Carpe Aeternum

Finding the Eternal in the Every Day

The Hard Way

Do you remember when you were a kid and the best way to play on a slide was to climb up the slide itself, then turn around and go back down? I used to love that. Once I could make it up the slide, I never went back to the stairs. They were easier, but the other way was more fun because it was more challenging. It was an adventure. As a kid, I lived for adventure.

As an adult, I have an aversion to adventure. I still love it. I just don’t pursue it. Partly because it’s hard.

I’m not sure when I stopped choosing the hard way. Perhaps it was as a teenager when getting out of bed was the hardest thing in the world. Perhaps it was in college when everything seemed hard; perhaps I got overwhelmed and shied away after that. Perhaps it was getting a real job with a solid schedule and I had to adapt my life to accommodate that rigidity.

Whatever the reason, I tend to take the easy way out. Even when I know the harder path might be better for me in the long run. I may be rife with benefits, but being hard, it loses its appeal.

Doing things the hard way isn’t always the best way though.  Programming a report to run automatically at work which allows me to focus my energy on other things is good. It’s easier and better.

Other things are easier but neutral. Taking an elevator for example. At work I used to take the elevator all the time. It just took much less effort than climbing the stairs to the 6th floor. (Suddenly the stairs are the hard way instead of the easy way like the slide when I was a kid.) I started taking the stairs to go down, because it was quicker. I could be in my car and on the way home faster by skipping the elevator. Slightly harder but much better.  Recently, I decided to start taking the stairs up. I’m on week 3 of this, all stairs, no elevator. It’s much harder, but I am feeling more fit because of it. And I get to avoid the claustrophobia of a crowded elevator.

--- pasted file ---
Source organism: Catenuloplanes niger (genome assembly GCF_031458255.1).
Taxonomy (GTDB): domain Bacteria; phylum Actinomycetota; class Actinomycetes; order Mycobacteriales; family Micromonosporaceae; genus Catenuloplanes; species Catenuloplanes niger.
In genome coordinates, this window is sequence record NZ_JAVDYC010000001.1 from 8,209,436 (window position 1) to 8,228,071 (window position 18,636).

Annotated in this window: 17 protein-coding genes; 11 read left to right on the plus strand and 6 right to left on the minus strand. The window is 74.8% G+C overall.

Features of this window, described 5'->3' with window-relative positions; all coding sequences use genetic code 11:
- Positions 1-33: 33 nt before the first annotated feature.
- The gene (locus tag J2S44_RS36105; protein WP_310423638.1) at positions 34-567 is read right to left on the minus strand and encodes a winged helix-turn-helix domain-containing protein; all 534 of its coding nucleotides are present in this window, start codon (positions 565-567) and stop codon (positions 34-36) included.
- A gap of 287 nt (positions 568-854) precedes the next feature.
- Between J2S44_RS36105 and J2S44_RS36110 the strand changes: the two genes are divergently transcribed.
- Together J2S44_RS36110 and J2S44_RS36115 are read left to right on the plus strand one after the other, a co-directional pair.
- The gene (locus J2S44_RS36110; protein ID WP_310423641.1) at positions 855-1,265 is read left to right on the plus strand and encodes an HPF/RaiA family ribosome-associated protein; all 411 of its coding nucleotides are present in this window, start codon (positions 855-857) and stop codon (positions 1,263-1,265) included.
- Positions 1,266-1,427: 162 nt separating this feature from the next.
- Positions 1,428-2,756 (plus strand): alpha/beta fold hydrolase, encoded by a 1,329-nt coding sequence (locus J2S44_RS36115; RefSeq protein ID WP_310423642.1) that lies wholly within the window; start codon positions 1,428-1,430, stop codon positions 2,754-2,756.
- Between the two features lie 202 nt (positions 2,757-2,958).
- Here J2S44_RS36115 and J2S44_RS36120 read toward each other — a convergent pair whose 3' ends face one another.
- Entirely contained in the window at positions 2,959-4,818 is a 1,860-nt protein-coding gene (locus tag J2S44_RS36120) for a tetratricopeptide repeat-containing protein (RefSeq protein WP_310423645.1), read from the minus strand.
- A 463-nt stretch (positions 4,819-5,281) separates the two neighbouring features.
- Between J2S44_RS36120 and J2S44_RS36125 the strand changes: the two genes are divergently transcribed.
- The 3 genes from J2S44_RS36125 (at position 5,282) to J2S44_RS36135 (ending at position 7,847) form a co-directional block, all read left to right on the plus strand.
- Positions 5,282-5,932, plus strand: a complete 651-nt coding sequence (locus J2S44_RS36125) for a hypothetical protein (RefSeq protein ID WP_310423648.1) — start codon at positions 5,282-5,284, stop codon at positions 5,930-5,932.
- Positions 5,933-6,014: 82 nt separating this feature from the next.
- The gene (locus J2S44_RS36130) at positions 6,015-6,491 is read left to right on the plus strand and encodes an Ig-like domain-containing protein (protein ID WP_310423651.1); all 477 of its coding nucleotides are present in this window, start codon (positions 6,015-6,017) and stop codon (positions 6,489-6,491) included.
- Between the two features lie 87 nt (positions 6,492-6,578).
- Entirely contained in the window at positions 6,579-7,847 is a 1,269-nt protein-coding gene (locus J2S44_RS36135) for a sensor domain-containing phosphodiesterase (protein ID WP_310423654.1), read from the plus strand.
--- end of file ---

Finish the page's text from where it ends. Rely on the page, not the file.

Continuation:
It’s not fun, like running up the slide as a kid, but choosing to bypass the elevator is a good thing. The hard way can be good. Maybe someday I will find a hard way that is beneficial and fun. I think I might have to become a kid again to do that.

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4 thoughts on “The Hard Way

  1. Darlene Clark on said:

    Love this one Brad. You know I used to take the stairs at moms…I actually came to look forward to it. It gave me energy for my time with mom. And those elevators were torture! I think about it frequently and try to take stairs more often to make up for missing my flights to mom 😉 love you, Dar

  2. Love this….I can relate exactly to it. Starting last night I’ve decided the harder way is probably the most beneficial for me.

  3. Reblogged this on auntiemamie and commented:
    The harder way….I’m learning

  4. Way to go choosing the stairs. Think of it as your last few minutes of you time. Imagine yourself doing something great. I’m too impatient to wait on an elevator. For me its a lesson on waiting my turn if I stand there. Cross-fit seems to me to be the harder way to do something we made easier. I have never tried it but I look at some of those move and wonder “who wants to move tractor tires around?”

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